3. Label the classroom. Adding word labels to the classroom helps newly arrived students begin to attach vocabulary to the things in their surroundings. Labeling the classroom is not limited to English words—we can also invite students create labels using their native languages. We can chorally read and play games with the words as we label. For example, you might say, “I’m thinking of a word with the letter ‘A’ in it,” or point to a word that has the sound “ch.” 
  4. Encourage choral reading as often as possible. We can promote the rapid acquisition of language and literacy by providing multiple opportunities for students to participate in choral reading or echo reading even in secondary classrooms. Newly arrived multilingual learners will join classrooms with various levels of English proficiency and varied levels of native language proficiency. Choral or echo reading provides multilingual learners chances to listen and participate in grade-level reading with peers. 
  5. Include all stakeholders. Our students are our students, and the more we collaborate to support one another in their success, the more successful they will be. Introduce the new student to key staff members (librarians, cafeteria staff, nurses, specialty teachers, etc.) and work together to create a place and space for the child to feel welcomed and included. 

Additional Advice for Mainstream Teachers Supporting MLs

  1. Keep an assets-based mindset. Remember that neither limited English proficiency nor limited educational opportunity equate to limited intelligence. Holding an assets-based mindset means we see students from the perspective of what they can do and what they bring to the table rather than what they lack. Knowledge and intelligence are two different things, and providing opportunities for students to learn and explore allows multilingual learners to show us what assets they bring and where their strengths lie.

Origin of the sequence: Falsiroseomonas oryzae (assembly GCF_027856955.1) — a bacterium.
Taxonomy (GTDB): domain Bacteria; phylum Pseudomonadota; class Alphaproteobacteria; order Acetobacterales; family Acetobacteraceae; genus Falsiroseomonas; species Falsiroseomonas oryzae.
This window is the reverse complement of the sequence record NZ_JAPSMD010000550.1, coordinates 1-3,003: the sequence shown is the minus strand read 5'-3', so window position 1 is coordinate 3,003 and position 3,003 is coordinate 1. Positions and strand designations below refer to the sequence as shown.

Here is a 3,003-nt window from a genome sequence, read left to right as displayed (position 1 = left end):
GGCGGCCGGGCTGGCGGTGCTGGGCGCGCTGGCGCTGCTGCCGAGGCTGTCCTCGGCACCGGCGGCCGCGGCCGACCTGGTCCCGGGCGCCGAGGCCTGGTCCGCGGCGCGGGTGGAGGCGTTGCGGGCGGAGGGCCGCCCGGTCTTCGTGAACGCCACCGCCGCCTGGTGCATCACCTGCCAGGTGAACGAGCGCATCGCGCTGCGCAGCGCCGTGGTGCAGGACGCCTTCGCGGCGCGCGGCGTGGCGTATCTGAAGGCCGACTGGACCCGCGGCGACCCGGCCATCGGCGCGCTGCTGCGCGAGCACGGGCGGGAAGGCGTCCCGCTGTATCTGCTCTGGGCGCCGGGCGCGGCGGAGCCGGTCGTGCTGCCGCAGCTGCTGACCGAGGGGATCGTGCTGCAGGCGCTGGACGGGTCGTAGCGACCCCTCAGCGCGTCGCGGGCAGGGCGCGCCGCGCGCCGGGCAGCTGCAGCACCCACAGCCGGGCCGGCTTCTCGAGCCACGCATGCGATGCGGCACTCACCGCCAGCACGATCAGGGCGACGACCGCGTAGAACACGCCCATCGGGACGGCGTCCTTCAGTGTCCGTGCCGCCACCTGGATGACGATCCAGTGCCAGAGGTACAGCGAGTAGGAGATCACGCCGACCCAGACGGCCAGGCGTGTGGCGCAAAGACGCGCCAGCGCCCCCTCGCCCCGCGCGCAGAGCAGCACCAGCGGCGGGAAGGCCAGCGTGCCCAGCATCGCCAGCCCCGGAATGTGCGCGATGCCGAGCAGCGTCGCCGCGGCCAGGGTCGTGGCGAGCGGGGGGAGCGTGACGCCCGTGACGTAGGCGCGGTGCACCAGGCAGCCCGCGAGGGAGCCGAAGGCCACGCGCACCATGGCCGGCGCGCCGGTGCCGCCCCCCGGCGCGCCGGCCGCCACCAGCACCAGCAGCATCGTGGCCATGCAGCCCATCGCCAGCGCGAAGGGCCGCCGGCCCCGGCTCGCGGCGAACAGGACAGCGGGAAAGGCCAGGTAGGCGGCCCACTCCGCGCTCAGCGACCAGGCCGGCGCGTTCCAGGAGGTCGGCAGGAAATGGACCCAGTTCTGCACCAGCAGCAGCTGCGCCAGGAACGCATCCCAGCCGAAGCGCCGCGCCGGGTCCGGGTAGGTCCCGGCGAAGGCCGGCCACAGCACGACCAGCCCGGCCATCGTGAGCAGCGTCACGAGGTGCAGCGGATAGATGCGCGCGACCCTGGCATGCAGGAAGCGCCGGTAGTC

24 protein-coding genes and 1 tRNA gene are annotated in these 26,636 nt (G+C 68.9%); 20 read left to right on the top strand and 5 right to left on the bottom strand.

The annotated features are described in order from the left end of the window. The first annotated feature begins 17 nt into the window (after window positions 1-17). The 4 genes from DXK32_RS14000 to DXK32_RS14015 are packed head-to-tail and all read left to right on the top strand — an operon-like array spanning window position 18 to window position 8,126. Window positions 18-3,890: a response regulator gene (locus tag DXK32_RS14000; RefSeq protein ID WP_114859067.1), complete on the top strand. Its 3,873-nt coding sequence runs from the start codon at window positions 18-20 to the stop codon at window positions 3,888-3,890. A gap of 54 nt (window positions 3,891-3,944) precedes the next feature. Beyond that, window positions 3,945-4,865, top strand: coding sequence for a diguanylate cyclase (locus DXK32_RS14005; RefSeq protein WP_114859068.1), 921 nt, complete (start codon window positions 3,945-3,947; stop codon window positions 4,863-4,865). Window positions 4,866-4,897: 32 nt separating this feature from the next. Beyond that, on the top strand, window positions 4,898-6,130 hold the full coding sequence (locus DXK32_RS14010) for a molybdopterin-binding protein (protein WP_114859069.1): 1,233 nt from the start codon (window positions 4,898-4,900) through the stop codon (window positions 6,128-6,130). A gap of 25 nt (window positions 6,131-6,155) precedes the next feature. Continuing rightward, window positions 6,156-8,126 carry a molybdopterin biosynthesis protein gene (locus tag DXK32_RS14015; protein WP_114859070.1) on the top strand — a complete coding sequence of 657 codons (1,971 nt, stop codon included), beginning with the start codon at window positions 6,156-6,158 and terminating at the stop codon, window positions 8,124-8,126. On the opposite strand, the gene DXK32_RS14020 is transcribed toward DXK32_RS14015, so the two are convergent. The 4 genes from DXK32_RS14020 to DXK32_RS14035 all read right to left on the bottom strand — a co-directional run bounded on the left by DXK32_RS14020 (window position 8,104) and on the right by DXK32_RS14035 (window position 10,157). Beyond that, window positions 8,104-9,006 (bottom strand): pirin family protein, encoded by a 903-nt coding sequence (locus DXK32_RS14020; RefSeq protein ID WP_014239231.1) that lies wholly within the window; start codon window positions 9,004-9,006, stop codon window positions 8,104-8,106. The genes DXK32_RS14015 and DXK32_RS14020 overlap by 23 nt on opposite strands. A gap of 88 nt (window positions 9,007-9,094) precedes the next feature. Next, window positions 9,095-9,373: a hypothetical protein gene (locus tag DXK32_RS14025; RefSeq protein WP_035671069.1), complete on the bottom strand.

2. It’s common to hear that there is too much content and curriculum to cover and not enough time. Educators frequently express concerns about feeling overwhelmed and under supported. Many describe themselves as left with the urgency of just delivering instruction and needing more time to provide extra support for multilingual learners. Yet Dr. Carol Salva reminds us, “Language acquisition strategies are not one more thing. They are the thing.” This helps us understand that slowing down and providing access to multilingual learners will benefit all learners.  
  3. Language acquisition is complex and takes time. It is not linear. They will all make progress, but with the right conditions, students can make excellent progress. We can make content comprehensible and develop language simultaneously by delivering grade-level content to multilingual learners in accessible ways that amplify language. 
  4. “Keep content and amplify language.” I heard Dr. Okhee Lee say this once during a virtual conference for NY State TESOL. Rather than the old way of thinking about serving multilingual learners, which included watering down and simplifying the curriculum, Lee emphasizes the advancement of the curriculum. Acquiring a new language is not a deficit; it is an acceleration. We can scaffold up by increasing listening, speaking, reading, and writing in all content areas every day. 

In the end, we should remember the importance of high-quality first instruction and the power we have to make students feel valued and successful—and never forget that every day students are making gains.